What mattered here wasn’t just the win—though it was a good, out-of-conference win against a quality opponent, providing a bit of revenge for one of the many disappointing defeats of the previous (horrendous) season. What really mattered, and what would continue to matter for months afterward, was that the Auburn Family had come together to support this team, despite the horrible weather conditions and the Tigers falling behind by double-digits early and the game not ending until 11:21 Central time. That quality—that “All In” mind-set of the Auburn faithful—would carry the team and its supporters on a magical mystery tour that wouldn’t end until a certain contest in Glendale, some sixteen months later.

Many today would argue that what flowered into glory in the dry Arizona desert began with faith and dedication forged in the pouring rain.

Related: The Ten Greatest Auburn Teams of the Modern Era.

Van Allen Plexico managed to attend Auburn (and score student football tickets) for some portion of every year between 1986 and 1996. He realizes that’s probably not something one should brag about, but hey. He teaches college near St Louis (because ten years as a student was somehow just not enough time to spend at school) and writes and edits for a variety of publishers. Find links to his various projects at www.plexico.net.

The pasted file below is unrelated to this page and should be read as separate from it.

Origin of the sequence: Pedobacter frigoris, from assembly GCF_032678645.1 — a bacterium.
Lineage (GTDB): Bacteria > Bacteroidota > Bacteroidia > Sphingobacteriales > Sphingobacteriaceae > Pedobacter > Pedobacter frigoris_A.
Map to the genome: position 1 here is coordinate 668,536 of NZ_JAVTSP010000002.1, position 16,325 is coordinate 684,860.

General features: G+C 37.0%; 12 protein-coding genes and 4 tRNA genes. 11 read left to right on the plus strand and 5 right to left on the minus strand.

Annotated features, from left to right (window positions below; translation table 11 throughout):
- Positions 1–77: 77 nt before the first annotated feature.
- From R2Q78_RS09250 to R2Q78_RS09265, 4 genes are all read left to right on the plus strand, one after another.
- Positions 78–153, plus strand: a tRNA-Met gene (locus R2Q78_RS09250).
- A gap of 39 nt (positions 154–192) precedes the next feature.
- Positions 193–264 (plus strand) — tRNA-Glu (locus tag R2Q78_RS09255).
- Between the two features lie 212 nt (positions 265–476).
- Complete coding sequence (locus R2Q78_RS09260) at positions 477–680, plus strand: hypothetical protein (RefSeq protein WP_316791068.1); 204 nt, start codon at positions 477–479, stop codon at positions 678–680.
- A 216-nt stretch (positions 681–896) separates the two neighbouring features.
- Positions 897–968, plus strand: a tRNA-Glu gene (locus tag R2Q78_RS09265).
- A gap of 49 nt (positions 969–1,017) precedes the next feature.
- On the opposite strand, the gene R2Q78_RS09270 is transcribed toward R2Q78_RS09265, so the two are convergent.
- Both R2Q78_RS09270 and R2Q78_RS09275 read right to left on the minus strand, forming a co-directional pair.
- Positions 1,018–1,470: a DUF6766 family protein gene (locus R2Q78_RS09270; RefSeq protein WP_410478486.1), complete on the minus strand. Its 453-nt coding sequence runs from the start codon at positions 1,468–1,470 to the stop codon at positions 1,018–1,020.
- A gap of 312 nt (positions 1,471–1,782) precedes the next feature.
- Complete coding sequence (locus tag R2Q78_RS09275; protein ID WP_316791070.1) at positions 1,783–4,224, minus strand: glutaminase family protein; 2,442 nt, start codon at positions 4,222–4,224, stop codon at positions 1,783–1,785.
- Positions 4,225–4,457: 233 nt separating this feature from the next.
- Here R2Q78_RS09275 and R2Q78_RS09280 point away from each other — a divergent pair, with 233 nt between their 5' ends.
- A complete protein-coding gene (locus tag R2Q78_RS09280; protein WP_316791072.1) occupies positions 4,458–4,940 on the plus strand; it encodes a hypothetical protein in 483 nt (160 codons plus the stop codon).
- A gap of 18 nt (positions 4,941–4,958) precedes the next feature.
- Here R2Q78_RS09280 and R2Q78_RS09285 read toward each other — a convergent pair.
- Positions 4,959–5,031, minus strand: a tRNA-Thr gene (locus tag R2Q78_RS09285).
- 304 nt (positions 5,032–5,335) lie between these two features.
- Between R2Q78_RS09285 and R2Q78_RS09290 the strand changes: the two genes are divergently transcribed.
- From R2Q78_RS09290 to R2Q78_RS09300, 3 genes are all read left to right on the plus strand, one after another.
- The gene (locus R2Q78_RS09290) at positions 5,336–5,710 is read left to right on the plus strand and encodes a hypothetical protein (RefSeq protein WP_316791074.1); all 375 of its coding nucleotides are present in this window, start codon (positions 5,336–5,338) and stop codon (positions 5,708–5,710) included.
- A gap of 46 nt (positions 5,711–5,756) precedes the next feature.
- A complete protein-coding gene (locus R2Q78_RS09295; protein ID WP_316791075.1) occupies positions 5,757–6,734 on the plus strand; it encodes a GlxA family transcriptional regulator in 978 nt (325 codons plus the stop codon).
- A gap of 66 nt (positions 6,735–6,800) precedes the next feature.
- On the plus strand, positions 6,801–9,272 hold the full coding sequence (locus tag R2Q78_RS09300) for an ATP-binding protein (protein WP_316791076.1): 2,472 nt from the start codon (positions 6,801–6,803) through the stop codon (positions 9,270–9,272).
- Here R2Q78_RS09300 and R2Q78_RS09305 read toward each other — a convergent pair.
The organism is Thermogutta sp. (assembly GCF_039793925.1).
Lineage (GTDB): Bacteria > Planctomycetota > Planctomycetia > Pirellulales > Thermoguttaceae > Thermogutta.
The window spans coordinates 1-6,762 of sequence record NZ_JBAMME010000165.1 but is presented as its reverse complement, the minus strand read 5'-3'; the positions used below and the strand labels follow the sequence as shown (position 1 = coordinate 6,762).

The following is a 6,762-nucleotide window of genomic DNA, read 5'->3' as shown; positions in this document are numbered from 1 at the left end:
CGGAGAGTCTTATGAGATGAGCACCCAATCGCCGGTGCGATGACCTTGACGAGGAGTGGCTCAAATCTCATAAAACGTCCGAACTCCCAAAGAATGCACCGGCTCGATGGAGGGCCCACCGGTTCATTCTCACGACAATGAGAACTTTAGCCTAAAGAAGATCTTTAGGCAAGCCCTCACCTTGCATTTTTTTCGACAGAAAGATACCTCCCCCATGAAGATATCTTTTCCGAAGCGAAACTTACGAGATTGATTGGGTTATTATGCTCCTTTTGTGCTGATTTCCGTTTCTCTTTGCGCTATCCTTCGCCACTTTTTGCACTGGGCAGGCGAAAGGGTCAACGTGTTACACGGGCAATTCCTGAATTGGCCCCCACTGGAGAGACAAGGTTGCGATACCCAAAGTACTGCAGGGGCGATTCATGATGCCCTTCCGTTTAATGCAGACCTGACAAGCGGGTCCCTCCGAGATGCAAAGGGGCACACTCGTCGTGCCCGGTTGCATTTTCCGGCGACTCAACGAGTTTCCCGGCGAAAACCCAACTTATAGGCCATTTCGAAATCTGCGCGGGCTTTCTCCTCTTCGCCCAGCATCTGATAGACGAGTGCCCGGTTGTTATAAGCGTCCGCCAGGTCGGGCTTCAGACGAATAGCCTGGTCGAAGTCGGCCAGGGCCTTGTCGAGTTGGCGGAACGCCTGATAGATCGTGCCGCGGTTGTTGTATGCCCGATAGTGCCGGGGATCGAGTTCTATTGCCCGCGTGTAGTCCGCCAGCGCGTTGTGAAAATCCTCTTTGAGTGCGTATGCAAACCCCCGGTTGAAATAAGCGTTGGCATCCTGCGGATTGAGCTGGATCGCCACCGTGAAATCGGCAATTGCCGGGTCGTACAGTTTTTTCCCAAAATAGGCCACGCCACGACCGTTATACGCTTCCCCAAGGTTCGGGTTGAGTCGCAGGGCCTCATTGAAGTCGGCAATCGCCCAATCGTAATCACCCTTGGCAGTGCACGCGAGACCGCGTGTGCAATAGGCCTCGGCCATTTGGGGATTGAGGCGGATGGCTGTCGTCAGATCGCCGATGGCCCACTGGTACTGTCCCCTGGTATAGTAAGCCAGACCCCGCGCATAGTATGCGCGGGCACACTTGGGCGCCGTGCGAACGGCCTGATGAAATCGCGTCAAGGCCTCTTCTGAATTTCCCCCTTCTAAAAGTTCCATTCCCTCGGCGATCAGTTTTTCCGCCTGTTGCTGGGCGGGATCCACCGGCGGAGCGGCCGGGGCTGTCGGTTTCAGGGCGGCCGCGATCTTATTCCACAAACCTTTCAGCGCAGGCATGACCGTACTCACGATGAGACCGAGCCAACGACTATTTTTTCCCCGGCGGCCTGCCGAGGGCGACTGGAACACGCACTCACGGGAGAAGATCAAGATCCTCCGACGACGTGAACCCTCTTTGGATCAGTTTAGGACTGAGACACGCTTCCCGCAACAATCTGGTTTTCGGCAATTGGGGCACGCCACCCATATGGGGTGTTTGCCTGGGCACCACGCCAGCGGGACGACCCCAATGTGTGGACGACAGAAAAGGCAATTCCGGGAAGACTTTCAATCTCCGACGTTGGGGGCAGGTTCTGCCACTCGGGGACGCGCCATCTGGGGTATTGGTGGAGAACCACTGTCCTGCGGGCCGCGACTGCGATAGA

John Ringer graduated from Auburn in 1991 (which may be the greatest time ever to be an Auburn student – SEC titles in 1987, 88 and 89 and the 1989 Iron Bowl). His family has had season tickets every year since well before he was born and he grew up wandering around Jordan-Hare on game days. He currently lives in Richmond, Virginia where he spends way too much time reading about college football on the internet and teaching his children to love Auburn football.

Previous Wishbone columns are waiting for you here.